Did Paul obey this commandment? Did he personally keep the day God made holy — and did he teach others to obey it? Let’s not just guess or assume. Let’s examine the Scriptures and “prove all things.”

In Acts 13 we have the account of Paul and Barnabas coming to Antioch in Pisidia. There they “went into the synagogue ON THE SABBATH DAY, and sat down. And after the reading of the law and the prophets the rulers of the synagogue sent unto them, saying, Ye men and brethren, if ye have any word of exhortation for the people, say on” (Acts 13:14-15).

Then Paul stood up and spoke, preaching Christ to them.

“And when the Jews were gone out of the synagogue, the GENTILES besought that these words might be preached to them THE NEXT SABBATH” (verse 42).

Now since Paul was preaching “the grace of God” (verse 43), here was his opportunity to straighten out these Gentiles. Notice what Paul did.

“And the NEXT SABBATH DAY came almost the whole city together to hear the word of God” (verse 44). Here Paul waited a whole week in order to preach to the Gentiles upon the day God made holy!

But this is not the only passage showing that Paul obeyed this commandment. In Acts 18:1-11 there is the account of Paul living with Aquila and Priscilla for one and one-half years (verse 11). During this time we read that he “reasoned in the synagogue EVERY SABBATH, and persuaded the Jews and the Greeks” (verse 4).

Notice it! This New Testament passage tells us that Paul labored the six working days and taught in the synagogue every Sabbath for one and one-half years!

Likewise in Acts 17:2, Paul “as his manner was, went in unto them, and three SABBATH DAYS reasoned with them out of the scriptures.” It was Paul’s MANNER — his CUSTOM — to keep God’s day holy. Did he follow Christ in this? Certainly! Jesus, “as his custom was… went into the synagogue ON THE SABBATH DAY” (Luke 4:16).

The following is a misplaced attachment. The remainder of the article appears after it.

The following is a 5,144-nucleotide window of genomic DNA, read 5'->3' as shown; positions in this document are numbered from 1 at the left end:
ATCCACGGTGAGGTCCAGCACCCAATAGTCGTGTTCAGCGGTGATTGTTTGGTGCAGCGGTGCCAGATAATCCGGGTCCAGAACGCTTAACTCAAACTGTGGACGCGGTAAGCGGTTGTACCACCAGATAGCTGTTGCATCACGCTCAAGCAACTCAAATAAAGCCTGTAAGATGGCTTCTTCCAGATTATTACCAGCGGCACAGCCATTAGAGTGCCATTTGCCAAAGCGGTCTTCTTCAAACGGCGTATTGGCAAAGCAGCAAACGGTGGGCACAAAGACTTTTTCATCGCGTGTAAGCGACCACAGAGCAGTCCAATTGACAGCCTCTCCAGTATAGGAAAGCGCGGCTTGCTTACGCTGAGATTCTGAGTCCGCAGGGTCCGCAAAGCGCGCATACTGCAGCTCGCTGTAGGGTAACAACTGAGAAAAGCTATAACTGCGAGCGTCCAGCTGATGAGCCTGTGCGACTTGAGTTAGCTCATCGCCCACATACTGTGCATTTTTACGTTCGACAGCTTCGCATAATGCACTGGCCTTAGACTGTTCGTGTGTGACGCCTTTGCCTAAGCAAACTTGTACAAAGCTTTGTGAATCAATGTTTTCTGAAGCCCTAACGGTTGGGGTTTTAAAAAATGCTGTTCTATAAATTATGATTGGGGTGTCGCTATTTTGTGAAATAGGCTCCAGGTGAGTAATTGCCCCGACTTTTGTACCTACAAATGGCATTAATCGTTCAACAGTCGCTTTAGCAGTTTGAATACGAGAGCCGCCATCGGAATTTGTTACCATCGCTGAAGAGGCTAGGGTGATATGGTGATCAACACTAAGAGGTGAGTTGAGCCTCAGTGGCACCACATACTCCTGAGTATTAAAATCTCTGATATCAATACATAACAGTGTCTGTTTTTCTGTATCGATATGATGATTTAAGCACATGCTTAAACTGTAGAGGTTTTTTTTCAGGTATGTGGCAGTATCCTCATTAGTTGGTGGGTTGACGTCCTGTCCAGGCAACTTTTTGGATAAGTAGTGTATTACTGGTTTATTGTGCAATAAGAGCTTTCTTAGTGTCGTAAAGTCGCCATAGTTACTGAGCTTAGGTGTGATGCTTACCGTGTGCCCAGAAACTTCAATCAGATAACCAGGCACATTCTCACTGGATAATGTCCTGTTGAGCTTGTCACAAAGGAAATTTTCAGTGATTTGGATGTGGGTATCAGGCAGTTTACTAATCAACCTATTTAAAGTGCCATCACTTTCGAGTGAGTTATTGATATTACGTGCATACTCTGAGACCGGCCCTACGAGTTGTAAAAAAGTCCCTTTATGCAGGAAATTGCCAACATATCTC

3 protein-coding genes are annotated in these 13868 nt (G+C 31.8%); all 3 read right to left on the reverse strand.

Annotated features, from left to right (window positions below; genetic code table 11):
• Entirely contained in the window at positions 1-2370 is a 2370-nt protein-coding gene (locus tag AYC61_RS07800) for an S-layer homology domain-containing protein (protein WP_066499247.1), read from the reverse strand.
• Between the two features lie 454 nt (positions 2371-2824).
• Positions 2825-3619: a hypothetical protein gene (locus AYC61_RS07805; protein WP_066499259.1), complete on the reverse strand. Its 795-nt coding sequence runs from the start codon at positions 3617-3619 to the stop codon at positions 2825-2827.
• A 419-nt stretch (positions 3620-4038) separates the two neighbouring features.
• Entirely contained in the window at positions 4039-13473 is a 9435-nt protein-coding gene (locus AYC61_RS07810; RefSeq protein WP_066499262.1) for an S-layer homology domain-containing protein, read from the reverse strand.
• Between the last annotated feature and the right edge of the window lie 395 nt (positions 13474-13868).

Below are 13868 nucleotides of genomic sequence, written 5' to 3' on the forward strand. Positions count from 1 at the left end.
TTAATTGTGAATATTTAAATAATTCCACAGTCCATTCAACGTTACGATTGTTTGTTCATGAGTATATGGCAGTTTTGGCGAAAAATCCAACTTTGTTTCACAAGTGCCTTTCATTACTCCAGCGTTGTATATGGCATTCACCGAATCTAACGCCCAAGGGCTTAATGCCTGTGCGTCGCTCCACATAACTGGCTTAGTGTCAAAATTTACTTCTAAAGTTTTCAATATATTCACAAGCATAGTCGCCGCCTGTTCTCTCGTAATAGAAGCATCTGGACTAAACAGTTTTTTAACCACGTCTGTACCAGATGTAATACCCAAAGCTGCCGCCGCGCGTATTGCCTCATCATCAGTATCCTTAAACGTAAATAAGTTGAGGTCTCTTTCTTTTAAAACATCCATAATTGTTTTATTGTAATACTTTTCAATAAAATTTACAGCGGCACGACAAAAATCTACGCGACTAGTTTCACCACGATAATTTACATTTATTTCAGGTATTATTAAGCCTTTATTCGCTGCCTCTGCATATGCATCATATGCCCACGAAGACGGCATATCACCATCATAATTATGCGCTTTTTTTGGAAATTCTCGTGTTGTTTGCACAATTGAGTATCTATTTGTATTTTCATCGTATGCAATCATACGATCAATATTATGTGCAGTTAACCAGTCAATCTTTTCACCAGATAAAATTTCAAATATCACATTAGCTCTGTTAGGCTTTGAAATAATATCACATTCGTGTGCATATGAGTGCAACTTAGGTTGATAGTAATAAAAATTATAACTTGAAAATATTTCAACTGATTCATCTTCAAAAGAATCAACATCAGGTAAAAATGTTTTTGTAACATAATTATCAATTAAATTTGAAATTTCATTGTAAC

It was Christ’s custom to keep the Sabbath. Paul followed Christ and he commands Christians: “Be ye followers of me, even as I also am of Christ” (I Cor. 11:1). Paul kept the fourth commandment and he commands Christians to follow him in this regard.

For a final clincher of this fact, turn to Hebrews 4:9. Here, according to the original inspired Greek, Paul makes the direct statement, “There remaineth therefore a sabbath observance to the people of God.”

This passage is obscured in the King James Version which reads, “There remaineth therefore a rest to the people of God.” But the word translated “rest” comes from the Greek word sabbatismos and, as the marginal readings in many Bibles show, means “keeping of the Sabbath observance.” Because the King James translators didn’t believe this verse meant what it said, they translated sabbatismos by the obscure word “rest.”

This verse, then, tells us point-blank that those who really are God’s people will be keeping holy the day He made holy.

What Will YOU Do?

The evidence is overwhelming! Paul personally kept ALL TEN of God’s Ten Commandments. In doing this he followed in the steps of Jesus Christ. This is why Paul could say, “Be ye followers [imitators] of me, even as I also am of Christ.”
Christ taught obedience to the Law. In John 15:10 Jesus said, “I have kept my Father’s commandments….” He says to His true followers, “If ye keep my commandments, ye shall abide in my love.”

The question for us today is: Are WE willing to follow Christ, too? If we, like Paul, are crucified with Christ (Gal. 2:20) and Christ lives His life in us by His Spirit, Christ IN us will still keep God’s Ten Commandments, for He is the SAME, yesterday, today and forever (Hebrews 13:8).

There are hundreds of additional New Testament passages covering obedience to God and His Law, both from the writings of Paul and others. We have, however, given sufficient information to prove conclusively and beyond a shadow of a doubt that Paul DID teach obedience to the Ten Commandments.

Don’t be deceived by those who teach disobedience! Many who hate God’s Law are very skillful at putting a clever twist on certain of Paul’s more difficult passages to make it appear that the Ten Commandments are “done away.”

Heed Peter’s warning! Don’t be deceived!

Source: Tomorrow’s World, January 1972